I read with interest Ron Borges piece on the forgotten heavyweights of the 1980’s; the famously lost generation of Witherspoon, Tubbs, Tucker, Thomas, Weaver and Tate in Boxing Monthly last week. It was fascinating copy and provided an effective summary of the period as well as interesting insight into how this potentially gilded era dissolved in a sea of wine, women and song.
Only Larry Holmes emerged from the years between Ali’s loss to Spinks in ’78 and the arrival of Mike Tyson in the mid-eighties with his potential fulfilled. Whenever I read about those out of shape and misguided contenders I’m always reminded of the otherwise forgotten Lawrence Clay-Bey.
A fighter of pedigree, Clay-Bey entered the pro-ranks long after that lost band of heavyweight brothers of course and his story is one of indifference toward prizefighting rather than the destructive pursuits of those who’s footsteps he followed, but the sense of the unfulfilled is a connecting thread between the two.
For many observers, their introduction to Lawrence Clay-Bey would have been his televised clash with fellow contender Clifford Etienne on the undercard to Lewis v Tua in 2000. A ‘see-saw’ battle between Etienne’s voluminous work-rate, he threw 658 punches in 10 rounds, his brittle chin and Clay-Bey’s superior class and shallower stamina reserves.
It was their flaws, as much as their strengths, that made the fight compelling. Clay-Bey’s lack of wind arguably cost him the fight, when energised he could clip and cuff Etienne at will, but lacked the fitness to sustain those attacks or to launch them more frequently. His immediate response to defeat was reflective of his attitude to his profession; he remained sanguine and passive, as he all too often appeared between the ropes.
“I’m not worried about it. It could have been a lack of confidence on my part.”Lawrence Clay-Bey following his loss to Clifford Etienne over 10 action packed rounds
In truth, Clay-Bey was a late starter, walking into the a gym in 1992 aged 27, weighing 275 pounds. Within 3 years he was 40 pounds lighter, a finalist in the Golden Gloves, had won Bronze at the Amateur World Championships in 1995 and then captained the American team in the Atalanta Olympics the following year. A meteoric rise that he often seemed ill at ease with.
Fans and students of the sport, and certainly those less athletically blessed than the one-time prison guard, are easily offended by Clay-Bey’s casual approach to the disciplines inherent to success in professional sport, particularly one as unforgiving as boxing. Perhaps this assumption, that Clay-Bey was simply too lazy to fulfil his natural potential, is unfair. Maybe we, the masses, who urged him to discover direction and urgency in his approach are wrong? Acknowledging what you are, and also what you aren’t, is a place many of us take our whole lives to reach.
The reluctant Olympian appeared aware of his strengths and weaknesses from the very beginning.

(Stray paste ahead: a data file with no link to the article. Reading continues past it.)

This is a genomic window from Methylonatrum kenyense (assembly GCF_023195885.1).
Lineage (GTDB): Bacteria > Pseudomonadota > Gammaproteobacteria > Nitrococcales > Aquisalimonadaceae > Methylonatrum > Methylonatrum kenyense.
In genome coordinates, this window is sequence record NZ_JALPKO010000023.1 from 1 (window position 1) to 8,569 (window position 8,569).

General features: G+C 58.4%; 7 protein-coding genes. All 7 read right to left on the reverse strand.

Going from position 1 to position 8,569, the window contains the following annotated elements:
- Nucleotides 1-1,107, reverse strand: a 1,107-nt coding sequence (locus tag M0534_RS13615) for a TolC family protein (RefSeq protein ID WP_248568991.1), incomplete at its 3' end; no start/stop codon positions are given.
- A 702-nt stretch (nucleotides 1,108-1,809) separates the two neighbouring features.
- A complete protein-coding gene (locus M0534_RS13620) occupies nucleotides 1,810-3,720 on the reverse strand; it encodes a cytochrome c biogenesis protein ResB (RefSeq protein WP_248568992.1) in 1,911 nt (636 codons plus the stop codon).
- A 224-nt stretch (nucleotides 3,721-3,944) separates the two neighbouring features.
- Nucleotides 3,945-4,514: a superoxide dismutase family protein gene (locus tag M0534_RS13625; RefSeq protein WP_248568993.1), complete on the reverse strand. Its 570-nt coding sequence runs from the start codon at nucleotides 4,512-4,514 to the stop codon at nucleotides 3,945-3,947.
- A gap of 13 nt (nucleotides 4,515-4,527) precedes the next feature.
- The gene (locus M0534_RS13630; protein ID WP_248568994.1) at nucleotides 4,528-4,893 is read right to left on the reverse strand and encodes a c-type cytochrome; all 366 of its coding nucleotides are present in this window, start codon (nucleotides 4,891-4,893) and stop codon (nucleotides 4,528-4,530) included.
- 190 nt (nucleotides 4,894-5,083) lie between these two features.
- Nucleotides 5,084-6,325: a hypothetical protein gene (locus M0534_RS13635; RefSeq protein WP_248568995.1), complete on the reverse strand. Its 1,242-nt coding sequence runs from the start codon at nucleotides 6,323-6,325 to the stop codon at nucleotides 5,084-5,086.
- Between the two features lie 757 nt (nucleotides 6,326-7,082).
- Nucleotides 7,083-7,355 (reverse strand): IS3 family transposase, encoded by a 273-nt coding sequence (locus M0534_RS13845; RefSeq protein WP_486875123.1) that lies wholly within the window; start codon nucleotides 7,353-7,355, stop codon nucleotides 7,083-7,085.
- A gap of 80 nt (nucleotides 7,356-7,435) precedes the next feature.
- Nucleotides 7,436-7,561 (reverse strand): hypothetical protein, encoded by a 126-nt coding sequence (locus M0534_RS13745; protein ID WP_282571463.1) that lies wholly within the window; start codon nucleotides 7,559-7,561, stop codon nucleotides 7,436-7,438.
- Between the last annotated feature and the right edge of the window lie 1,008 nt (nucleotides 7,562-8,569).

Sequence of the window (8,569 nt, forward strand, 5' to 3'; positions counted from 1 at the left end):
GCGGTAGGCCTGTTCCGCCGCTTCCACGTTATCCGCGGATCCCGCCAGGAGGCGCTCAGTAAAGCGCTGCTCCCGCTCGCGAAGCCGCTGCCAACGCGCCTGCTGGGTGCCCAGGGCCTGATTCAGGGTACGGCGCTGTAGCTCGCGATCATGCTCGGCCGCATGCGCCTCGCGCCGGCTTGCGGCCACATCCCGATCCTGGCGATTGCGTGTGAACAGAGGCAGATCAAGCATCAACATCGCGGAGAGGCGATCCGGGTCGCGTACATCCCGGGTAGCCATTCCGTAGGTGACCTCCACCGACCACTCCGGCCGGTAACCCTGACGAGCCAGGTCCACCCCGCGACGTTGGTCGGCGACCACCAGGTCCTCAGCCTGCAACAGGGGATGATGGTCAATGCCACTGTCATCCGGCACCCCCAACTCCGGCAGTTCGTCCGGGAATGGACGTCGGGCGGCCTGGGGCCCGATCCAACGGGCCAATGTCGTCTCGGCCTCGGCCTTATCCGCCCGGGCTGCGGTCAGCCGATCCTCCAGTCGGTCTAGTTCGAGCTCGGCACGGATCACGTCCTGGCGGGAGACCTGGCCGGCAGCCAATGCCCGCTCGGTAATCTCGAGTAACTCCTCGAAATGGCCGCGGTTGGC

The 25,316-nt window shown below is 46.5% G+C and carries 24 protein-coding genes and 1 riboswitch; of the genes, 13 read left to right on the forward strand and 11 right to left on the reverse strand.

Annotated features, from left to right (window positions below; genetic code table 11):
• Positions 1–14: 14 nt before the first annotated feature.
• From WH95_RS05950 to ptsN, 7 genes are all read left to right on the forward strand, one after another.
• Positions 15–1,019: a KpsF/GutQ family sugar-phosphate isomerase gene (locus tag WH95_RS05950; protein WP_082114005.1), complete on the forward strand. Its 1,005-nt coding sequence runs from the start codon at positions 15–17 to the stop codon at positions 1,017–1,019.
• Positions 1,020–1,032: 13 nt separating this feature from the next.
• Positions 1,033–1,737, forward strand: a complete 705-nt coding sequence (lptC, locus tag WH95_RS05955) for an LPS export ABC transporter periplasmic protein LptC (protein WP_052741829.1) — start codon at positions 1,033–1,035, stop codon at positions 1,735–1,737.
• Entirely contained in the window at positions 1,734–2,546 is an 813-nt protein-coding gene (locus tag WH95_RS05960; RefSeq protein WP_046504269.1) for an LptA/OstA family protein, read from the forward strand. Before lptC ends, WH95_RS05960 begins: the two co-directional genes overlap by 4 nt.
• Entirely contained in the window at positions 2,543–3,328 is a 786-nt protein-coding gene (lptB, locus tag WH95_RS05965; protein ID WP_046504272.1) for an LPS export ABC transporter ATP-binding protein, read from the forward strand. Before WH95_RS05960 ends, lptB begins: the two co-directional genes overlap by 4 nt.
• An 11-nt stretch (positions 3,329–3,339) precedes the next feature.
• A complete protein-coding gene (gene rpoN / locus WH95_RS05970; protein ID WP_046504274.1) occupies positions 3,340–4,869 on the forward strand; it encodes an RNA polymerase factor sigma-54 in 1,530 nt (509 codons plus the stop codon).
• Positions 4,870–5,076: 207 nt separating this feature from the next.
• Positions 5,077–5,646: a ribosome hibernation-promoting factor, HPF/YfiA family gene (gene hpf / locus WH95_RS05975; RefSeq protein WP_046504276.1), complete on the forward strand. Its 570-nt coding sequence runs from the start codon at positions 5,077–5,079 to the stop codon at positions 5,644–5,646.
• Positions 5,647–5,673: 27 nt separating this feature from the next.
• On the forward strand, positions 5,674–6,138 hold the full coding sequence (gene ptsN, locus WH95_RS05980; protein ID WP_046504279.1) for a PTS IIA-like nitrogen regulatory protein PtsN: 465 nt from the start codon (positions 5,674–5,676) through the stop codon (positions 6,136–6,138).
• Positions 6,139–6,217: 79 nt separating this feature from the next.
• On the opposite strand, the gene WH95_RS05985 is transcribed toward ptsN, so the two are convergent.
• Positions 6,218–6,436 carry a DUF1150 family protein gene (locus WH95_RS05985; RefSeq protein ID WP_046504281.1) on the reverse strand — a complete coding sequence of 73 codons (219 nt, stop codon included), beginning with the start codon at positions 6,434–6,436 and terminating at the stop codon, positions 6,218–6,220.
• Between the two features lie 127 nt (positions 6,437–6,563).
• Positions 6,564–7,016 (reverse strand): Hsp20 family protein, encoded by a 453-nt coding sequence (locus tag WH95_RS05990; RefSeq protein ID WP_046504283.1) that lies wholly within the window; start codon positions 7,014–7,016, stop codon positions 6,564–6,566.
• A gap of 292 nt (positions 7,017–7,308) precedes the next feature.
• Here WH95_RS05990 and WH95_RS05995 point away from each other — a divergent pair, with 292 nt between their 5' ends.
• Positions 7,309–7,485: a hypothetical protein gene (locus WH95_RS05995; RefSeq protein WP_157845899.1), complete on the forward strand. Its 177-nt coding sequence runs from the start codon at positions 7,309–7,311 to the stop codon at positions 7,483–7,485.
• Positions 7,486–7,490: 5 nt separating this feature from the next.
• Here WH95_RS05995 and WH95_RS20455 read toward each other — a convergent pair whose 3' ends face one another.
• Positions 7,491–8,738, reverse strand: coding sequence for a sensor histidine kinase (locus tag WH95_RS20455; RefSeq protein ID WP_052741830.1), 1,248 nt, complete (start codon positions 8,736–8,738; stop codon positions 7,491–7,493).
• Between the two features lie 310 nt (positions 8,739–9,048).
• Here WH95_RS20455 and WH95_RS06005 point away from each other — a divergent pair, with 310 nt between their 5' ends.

It took him a year to decide to turn professional following the Atlanta Olympics, he just wasn’t sure he wanted to do it but more is said about the man’s perspective on this and other issues in the comments following his narrow loss to Wladimir Klitschko in the Super-Heavyweight category. He lost 10-8 in the 3 round match up.
“Smile, it’s not the end of the world, it’s the Olympics. Smile.”Lawrence Clay-Bey following his narrow loss to Wladimir Klitschko at the Atlanta Olympics in 96
Those comments reflect positively on his sportsmanship and grasp of the Olympic ideal but provided a prophetic precursor to his failed attempts to summon the perseverance to land a shot at the professional world title. Clay-Bey was evidently at odds with his own talent. Few elite achievers lack hunger or drive, they may be bestowed with natural talent but without the ethic of hard-work and self-discipline it usually unfulfilled. Even the gifted need to work hard. As Gary Player once said, “the more I practice, the luckier I get.“
Clay-Bey’s reluctant hero persona wasn’t just the hubris brought on by the purses he began to earn in the professional game. It didn’t blunt his desire, perhaps only revealed its absence. Speaking on the eve of the US box-offs, a sequence in which he lost his opening bout narrowly, Clay-Bey revealed he’d been trying to leave boxing every year since he’d begun but success and necessity had kept him tied to it:
“I’ve got three kids to worry about. There are guys on the pro level getting killed out there.” adding “I’m still looking for a way out, believe it or not.”Lawrence Clay-Bey speaking in 1995
To win the berth on the American team, he was the oldest member of the class of 1996, he knocked out Joe Mesi, the unbeaten but now prematurely retired contender from Buffalo. In short, Clay-Bey’s selection was no fluke. The son of a former fighter, Lawrence is, at the time of writing, now 43 and 3 years retired from a sport which got the best he had to give, but perhaps not the best he had within. His own son has now begun an Amateur career and one wonders what advice his father will offer.
He finished with an Amateur slate of 60-9 and a professional record of 21 (16ko)-3-1. Below is his clash with Clifford Etienne, which showcased Clay-Bey’s undoubted ability to mix with the leading contemporaries of his time. In 20 second bursts, Clay-Bey was a match for anyone.